In FIG. 4, there is shown an illustrative assembly of sound absorption devices of the type shown in FIG. 1. The platform 10 of each device is fixed to a wall 120 of an anechoic chamber (not shown). The chamber may be an anechoic chamber of a hemi-anechoic chamber as defined by the prior art. In this case, the spires 50, 70, 90 extend normally to the wall 120 and inwardly of the chamber of which wall 120 is a part. Each of the devices abuts other similar devices oriented 90° thereto, such that the first and second planar end walls 66, 68 of one device abut the platform first or second side walls 14, 16 of a neighboring device.
As may be seen in FIG. 41 attached to wall 120 are elongated strips or tracks 122 that are used for mounting the sound-absorbing devices. The strips or tracks 122 permit the devices to make a slip connection therewith. If platform 10 is provided with two pairs of opposed flanges, the device may be oriented such that either pair of opposed flanges may be utilized in attaching the device to the wall 120. It will be understood, that by "wall" is meant any exposed surface in the chamber, such as a floor, side wall, ceiling, partition, and the like. Thus, the devices are arranged to create an array 124 (FIG. 6) on each interior surface of an acoustic test chamber. The devices are alternated in their relationship to one another to provide the array 124 in which each device is perpendicular to neighboring devices. The channels and parallel surfaces of each device thereby alternate 90° in relationship to the channels and parallel surfaces of the neighboring devices to more effectively "break-up" and absorb sound waves.
The array 124 offers an exposed surface area having a multiplicity of tapered and alternately parallel and opposed slotted and angled surfaces, which improve absorption of acoustical energy. The array 124 of devices shown and described herein exposes more surface area than arrays of the conventional wedge-shaped devices shown by U.S. Pat. No. 5,317,113, in the construction of anechoic test chambers. Also the invention offers the advantage that the exposed perforated metal surfaces of the anechoic elements can be cleaned with little difficulty while offering mechanical protection and support to the sound-absorbing media 108. Other advantages will be obvious to persons skilled in the art.
It is to be understood that the present invention is by no means limited to the particular constructions herein disclosed an/or shown in the drawings, but also comprises any modifications or equivalents within the scope of the claims. Thus, for example, at least some of the perforated metal walls may be replaced with a metal wire cloth or a perforated plastic sheet material. Still other modifications will be obvious to persons skilled in the art.
The above basic embodiments of the invention, and variations thereof, allow for economic trade-offs in anechoic chamber construction, since the latter may be varied depending on accuracies required in acoustic measurements as well as space availability and utilization considerations.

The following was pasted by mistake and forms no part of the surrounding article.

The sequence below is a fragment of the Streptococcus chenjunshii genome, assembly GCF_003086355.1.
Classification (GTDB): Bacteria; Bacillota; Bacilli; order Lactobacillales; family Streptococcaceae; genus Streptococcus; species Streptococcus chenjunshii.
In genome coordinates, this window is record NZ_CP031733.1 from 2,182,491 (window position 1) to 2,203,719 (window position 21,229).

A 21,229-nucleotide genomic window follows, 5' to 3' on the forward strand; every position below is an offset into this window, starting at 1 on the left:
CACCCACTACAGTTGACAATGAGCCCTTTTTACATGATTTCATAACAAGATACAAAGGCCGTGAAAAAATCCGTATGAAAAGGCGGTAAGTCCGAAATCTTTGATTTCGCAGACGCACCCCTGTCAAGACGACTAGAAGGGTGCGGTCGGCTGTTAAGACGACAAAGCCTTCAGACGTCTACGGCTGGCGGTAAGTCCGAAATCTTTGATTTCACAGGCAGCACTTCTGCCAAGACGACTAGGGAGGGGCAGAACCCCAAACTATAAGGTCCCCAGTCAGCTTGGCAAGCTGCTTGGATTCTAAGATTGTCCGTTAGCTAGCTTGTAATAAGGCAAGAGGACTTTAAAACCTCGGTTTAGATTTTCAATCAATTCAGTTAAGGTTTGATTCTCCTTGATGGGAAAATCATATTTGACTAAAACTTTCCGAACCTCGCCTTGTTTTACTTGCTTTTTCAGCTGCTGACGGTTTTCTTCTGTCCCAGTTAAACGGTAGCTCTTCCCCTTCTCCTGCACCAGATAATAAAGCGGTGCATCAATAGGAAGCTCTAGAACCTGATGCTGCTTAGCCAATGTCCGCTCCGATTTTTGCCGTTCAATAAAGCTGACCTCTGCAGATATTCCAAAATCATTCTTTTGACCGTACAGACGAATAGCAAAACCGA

In any event, and significantly, the subject invention provides anechoic elements which combine the advantages of providing a high degree of sound absorption while also having the sound-absorptive material fully enclosed in a rigid or stiff protective metal covering having an open area that preferably is in the range of 23% to about 52%, more preferably in the range of about 23% to about 33%. Moreover, the anechoic elements provided by this invention provide sound absorption and isolation as good or better than what is achieved with prior devices using perforated metal coverings with like open area, i.e., as good and better than the devices disclosed in U.S. Pat. No. 5,317,113 with less overall depth of treatment to achieve a desired low frequency cutoff.
As indicated hereinabove the perforated covering for the sound absorbing units provide protection against impact, erosion and dirt accumulation. Moreover, a significant advantage of this invention is that it provides improved performance with a shorter length of treatment, i.e., a shorter distance from the supporting wall structure to the innermost portion (peak) of the anechoic element. By way of example, for an optimum cutoff at a 1/4 wavelength frequency, the distance between the peak of a conventional wedge-shaped anechoic element and the supporting wall is about 42", whereas for the present invention the same depth of treatment is about 27", with the result that the actual size of the anechoic chamber is substantially reduced while providing essentially the same sound absorbing capability and internal force field dimensions. Normal incidence sound absorption measurements using the impedance tube method demonstrates the superior performance of the new design of this invention. The performance of elements made according to this invention is such that they may be used to construct chambers characterized by a maximum deviation from the inverse square law as little as 1.5 dB and certainly in the range of 1.5 to 3 dB, depending on frequency.
The foregoing description shows only preferred embodiments of the present invention. Therefore, it should be understood that the invention in its broader aspects is not limited to the specific embodiments herein shown and described but departures may be made therefrom within the scope of the accompanying claims without departing from the principles of the invention and without sacrificing its chief advantages.
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|U.S. Classification||181/295, 181/285|
|International Classification||E04B1/84, G10K11/16, E04B1/82|
|Cooperative Classification||E04B2001/8419, E04B2001/8263, E04B1/84, G10K11/16|
|European Classification||E04B1/84, G10K11/16|
|Sep 29, 1998||CC||Certificate of correction|
|Jul 19, 2001||FPAY||Fee payment|
Year of fee payment: 4
|Dec 8, 2005||FPAY||Fee payment|
Year of fee payment: 8
|Jan 8, 2010||FPAY||Fee payment|
Year of fee payment: 12